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Star Wars Episode II: Attack of the Clones

Star Wars Episode II: Attack of the Clones [2002] answers that classic age-old question we have all asked ourselves: what would Star Wars be like if all of the characters were sociopaths? Director George Lucas receives negligible help from co-writer Jonathan Hales to bring to the screen a compelling story poorly told. Returning are Ewan McGregor as the adroit Jedi Knight Obi-Wan Kenobi and Natalie Portman as the stern and passionate politician Padmé Amidala. Joining them is Hayden Christensen, who struggles with a character who is as complex and challenging as he is poorly written.

You must imagine the set around you! Like their own personalities, these characters are wandering through a world that is virtual. The first film ever shot entirely on high-definition digital cameras, Attack of the Clones often has a stark, animated look exacerbated by the sheer quantity of its computer-generated effects. Often, these visuals inspire awe; just as often, they incite disappointment. But the film’s various art directors work hard to prevent anything from looking truly bad.

Creep…? I like the sound of that. Christensen’s reckless Jedi apprentice Anakin Skywalker is a true puzzle. He is portrayed here as something of a savant: socially backward, carelessly powerful, and deeply troubled. It’s an inspired interpretation of a young man who will later develop into a terrifying monster, but Christensen is not helped by his material or his director. While his weird detachment can be understood as a side-effect of his genius, Anakin’s behavior is nonetheless tolerated to a baffling degree by Padmé, the object of his affections, who for some reason can’t figure out that her beau is a complete psychopath. Christensen and Portman have no chemistry, nor does the audience and the dialogue: their courtship is disgustingly rudimentary, as if writers Lucas and Hales grew up in isolation, where their only connections to the outside world were parodies of erotic paperbacks. I guess Anakin doesn’t know everything about women yet, either.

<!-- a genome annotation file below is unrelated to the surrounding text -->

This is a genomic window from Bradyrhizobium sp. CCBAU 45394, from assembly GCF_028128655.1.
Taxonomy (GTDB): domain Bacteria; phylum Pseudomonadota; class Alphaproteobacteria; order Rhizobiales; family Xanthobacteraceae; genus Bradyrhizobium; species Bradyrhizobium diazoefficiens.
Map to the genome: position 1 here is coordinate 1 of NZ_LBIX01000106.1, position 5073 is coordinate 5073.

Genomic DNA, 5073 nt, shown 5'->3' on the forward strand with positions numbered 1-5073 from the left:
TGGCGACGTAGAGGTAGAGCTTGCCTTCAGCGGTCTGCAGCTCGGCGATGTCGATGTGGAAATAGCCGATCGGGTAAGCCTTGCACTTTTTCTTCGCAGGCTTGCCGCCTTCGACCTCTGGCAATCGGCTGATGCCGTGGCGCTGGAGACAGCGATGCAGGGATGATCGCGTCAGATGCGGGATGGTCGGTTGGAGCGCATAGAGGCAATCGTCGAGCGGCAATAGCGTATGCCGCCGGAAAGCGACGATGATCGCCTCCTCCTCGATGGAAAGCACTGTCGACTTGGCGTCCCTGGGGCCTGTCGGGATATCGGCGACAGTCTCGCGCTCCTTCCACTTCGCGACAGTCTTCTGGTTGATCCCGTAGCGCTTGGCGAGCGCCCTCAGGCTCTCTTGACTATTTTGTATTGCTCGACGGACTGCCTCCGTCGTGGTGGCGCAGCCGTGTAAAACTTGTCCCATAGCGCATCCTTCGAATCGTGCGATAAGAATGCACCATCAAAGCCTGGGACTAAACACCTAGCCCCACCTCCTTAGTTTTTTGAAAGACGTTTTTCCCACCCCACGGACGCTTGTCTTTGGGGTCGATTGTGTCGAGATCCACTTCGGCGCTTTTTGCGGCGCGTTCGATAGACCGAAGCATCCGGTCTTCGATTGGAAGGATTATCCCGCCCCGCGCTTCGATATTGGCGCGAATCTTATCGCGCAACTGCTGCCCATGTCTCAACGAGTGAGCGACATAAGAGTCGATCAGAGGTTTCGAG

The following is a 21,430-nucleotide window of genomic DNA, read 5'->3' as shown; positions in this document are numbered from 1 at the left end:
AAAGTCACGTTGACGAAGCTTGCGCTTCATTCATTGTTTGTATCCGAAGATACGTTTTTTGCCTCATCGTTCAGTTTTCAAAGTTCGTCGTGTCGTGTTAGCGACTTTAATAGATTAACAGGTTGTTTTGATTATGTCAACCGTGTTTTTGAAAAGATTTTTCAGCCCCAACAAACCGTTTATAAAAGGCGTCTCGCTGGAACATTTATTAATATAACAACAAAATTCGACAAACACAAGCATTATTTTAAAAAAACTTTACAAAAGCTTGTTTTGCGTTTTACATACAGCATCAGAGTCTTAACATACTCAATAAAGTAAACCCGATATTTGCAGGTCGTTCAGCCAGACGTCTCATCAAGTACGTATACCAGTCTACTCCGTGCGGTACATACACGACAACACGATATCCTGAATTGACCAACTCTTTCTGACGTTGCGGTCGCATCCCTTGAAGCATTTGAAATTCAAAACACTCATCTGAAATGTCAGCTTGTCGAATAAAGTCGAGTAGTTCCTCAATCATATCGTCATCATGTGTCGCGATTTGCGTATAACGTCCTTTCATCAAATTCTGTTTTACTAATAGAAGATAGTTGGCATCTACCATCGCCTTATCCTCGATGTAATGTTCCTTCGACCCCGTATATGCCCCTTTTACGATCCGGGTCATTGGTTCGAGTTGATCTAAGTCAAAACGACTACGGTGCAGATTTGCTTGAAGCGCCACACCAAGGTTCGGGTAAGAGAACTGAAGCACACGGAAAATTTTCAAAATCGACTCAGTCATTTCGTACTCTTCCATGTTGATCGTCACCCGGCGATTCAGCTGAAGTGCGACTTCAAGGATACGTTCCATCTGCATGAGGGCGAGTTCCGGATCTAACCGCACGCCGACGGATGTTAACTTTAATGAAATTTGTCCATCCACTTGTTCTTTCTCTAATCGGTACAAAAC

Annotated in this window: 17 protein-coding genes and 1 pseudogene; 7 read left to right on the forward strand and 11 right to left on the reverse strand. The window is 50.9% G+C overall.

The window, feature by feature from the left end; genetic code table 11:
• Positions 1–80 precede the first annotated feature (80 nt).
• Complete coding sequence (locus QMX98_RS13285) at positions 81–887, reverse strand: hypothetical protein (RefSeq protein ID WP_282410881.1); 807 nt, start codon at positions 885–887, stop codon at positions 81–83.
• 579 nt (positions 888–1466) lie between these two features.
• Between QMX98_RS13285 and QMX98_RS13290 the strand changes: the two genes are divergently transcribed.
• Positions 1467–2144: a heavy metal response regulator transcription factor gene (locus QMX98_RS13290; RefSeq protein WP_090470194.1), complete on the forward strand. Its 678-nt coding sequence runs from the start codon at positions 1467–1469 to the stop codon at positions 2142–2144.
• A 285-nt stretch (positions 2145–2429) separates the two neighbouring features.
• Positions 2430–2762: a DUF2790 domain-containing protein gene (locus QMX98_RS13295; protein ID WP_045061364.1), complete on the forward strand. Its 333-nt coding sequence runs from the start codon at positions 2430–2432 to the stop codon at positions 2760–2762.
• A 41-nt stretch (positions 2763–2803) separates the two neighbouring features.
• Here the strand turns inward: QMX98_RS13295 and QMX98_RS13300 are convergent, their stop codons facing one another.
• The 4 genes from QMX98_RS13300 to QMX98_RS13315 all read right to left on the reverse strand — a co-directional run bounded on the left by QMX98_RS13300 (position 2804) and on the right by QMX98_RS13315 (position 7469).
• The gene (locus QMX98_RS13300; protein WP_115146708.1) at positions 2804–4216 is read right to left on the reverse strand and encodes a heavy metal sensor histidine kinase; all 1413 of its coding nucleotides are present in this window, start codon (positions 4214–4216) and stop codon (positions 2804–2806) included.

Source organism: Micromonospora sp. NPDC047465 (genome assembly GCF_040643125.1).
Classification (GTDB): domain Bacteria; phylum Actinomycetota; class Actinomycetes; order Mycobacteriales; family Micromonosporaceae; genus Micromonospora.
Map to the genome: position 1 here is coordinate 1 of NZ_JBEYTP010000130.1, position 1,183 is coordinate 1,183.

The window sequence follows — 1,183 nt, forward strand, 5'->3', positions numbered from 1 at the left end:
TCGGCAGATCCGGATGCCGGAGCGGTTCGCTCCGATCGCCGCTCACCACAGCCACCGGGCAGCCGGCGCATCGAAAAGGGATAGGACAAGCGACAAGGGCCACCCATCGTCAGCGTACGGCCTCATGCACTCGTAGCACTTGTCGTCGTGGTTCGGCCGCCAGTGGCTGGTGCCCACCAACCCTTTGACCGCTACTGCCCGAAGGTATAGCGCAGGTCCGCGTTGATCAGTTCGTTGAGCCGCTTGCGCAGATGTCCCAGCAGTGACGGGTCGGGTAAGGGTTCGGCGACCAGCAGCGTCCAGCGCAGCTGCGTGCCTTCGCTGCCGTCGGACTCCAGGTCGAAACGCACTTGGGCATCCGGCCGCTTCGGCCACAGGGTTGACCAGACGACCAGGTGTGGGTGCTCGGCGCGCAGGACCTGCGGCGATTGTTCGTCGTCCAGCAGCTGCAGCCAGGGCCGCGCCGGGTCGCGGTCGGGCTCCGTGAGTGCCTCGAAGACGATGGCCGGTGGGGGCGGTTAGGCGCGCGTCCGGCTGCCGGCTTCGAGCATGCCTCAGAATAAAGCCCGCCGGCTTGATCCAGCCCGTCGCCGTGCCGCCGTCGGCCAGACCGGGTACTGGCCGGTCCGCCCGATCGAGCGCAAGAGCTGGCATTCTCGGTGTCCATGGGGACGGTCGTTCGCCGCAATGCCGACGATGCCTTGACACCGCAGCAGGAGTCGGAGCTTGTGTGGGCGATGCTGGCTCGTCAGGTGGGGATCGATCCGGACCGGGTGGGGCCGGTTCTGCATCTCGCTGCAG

You got a lotta guts writing that. The story, regardless of its execution, is profound. More complex and thought-provoking than its classically basic predecessors, the film observes the struggle not of light against dark, but of light within dark. Like Anakin with his unpredictable antics, the plot is at constant tension: even when things are going well, we are not sure if they are going well for a good reason. Additionally, unlike its prequel, Attack of the Clones is clearly an essential chapter in an epic saga, and its events echo critically throughout the vast chambers of the franchise. Unfortunately, the script was written by a battle droid.

Crude beings are we! Not this luminous matter! What’s without question are the thrills and spills. This movie delivers on the action. A refreshingly messy fistfight and a jaw-dropping gladiatorial arena sequence hold up under scrutiny and illuminate the drier scenes with the edges of their brilliance. It’s easy to see that these action scenes act as something of compensation to the ill-fated drama that causes them, but it’s far from an unforgivable apology. Because it’s awesome.

Artistically lacking but spectacularly entertaining.
Star Wars Episode II: Attack of the Clones
3.0Overall Score
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